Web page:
Initially the Republicans were led by James Madison in the House of Representatives. Thomas Jefferson, as secretary of state in the Washington administration, became the most important rallying point for Republicans, and as vice president under John Adams, Jefferson became the recognized leader of the party.
Throughout the 1790s, new forms of popular political organizations and broad-based participation in political debates expanded the support for Republicans. Republicans were strongest in the South, especially in Virginia, where they enjoyed support among many wealthy slaveholders. In the cities of the Middle Atlantic, and even in New England, many immigrants and independent tradesmen supported the Republicans.
During the Sedition Act prosecutions, many Republicans argued for a new understanding of free speech that emphasized the necessity for an unfettered exchange of ideas under a government based on popular participation in elections. As the first opposition party under the new Constitution and as the direct target of the Sedition Act, many Republicans felt compelled to defend the need for some sort of political organization outside the formal institutions of government. The election in 1800 of Jefferson as President and a Republican majority in Congress helped to legitimize political parties and to ease fears about the transition of power under the Constitution. The election of 1800 also marked the beginning of a steady ascendancy of the Republicans. With the decline of partisan conflict after the War of 1812, the label of Republican became so widely used as to lose much of its meaning. (In 1819, a leading national political newspaper stopped denoting government officials by party.)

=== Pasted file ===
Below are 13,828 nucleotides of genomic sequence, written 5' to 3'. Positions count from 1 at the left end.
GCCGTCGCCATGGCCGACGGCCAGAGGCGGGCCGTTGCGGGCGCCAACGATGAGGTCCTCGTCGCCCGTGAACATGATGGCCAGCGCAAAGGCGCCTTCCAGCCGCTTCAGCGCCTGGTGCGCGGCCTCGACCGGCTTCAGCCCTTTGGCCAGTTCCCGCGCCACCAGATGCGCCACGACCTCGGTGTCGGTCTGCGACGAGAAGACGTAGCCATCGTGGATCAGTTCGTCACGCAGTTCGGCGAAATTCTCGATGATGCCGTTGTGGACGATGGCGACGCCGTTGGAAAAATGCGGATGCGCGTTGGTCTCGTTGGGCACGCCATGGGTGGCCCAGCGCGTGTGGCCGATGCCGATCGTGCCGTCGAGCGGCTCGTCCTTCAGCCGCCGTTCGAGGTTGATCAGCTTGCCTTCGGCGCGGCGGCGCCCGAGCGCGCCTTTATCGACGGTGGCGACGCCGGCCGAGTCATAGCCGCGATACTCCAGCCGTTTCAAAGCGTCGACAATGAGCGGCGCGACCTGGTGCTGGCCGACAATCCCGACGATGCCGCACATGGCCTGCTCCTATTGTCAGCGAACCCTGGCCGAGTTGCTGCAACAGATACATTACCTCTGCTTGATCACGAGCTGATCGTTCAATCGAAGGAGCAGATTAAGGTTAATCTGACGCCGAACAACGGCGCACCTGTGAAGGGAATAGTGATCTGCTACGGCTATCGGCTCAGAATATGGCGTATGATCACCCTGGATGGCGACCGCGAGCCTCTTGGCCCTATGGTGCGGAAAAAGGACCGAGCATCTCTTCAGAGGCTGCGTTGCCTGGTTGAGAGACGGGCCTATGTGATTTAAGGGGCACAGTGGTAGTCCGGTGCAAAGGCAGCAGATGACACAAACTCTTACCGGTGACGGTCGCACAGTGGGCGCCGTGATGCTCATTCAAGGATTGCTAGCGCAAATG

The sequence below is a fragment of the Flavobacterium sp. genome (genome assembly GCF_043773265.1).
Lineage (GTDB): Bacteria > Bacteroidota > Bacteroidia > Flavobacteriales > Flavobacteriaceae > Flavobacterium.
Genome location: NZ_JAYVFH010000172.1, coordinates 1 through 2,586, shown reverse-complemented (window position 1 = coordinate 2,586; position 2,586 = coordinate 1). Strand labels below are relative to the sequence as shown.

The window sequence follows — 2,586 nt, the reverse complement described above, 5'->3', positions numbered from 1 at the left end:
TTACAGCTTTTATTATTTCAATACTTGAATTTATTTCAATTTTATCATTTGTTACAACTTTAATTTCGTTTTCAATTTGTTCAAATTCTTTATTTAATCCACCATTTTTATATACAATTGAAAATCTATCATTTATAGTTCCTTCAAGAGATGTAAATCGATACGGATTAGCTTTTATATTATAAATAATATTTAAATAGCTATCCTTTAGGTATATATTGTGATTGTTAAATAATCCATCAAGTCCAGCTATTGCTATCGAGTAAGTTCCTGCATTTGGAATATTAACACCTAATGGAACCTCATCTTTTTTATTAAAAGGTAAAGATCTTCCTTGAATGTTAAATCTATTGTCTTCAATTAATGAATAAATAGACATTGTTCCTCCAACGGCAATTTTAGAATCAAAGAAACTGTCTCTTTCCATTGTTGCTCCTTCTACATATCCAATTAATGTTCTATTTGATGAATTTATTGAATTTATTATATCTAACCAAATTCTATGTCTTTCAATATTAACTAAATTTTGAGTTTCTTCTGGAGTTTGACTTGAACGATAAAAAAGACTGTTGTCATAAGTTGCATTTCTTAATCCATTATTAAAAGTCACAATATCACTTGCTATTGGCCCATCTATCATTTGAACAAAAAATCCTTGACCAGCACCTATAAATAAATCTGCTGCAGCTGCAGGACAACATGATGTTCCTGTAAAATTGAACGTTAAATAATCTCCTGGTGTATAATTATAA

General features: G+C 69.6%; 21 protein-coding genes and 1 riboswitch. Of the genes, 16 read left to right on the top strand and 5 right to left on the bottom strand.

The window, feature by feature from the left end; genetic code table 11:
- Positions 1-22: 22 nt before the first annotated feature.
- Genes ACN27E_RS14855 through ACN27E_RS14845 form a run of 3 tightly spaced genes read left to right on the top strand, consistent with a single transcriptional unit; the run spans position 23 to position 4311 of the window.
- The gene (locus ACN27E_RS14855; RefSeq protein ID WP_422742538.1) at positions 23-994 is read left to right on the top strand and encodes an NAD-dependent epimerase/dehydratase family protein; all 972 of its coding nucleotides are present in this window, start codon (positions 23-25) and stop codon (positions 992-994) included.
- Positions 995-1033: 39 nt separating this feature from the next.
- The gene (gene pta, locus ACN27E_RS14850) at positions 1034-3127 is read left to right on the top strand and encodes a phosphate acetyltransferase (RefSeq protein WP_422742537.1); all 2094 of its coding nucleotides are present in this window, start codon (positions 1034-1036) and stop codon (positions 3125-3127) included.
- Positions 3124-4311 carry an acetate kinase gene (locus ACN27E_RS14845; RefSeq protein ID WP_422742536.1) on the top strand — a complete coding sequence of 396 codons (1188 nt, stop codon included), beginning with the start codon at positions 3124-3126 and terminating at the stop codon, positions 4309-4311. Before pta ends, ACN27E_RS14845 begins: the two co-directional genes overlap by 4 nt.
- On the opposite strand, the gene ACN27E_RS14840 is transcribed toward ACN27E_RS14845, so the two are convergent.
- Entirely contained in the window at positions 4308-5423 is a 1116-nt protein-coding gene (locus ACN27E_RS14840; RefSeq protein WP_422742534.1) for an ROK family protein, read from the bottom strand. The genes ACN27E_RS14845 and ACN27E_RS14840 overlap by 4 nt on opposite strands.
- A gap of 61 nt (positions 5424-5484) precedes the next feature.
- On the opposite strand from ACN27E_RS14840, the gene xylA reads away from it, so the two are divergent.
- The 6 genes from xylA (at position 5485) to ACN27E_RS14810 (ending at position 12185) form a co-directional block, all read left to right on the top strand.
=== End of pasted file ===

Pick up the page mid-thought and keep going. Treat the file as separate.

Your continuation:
The Republicans of the early United States have no connection with the modern Republican Party, which traces its roots to the 1850s.
The Sedition Act Trials — Historical Background and Documents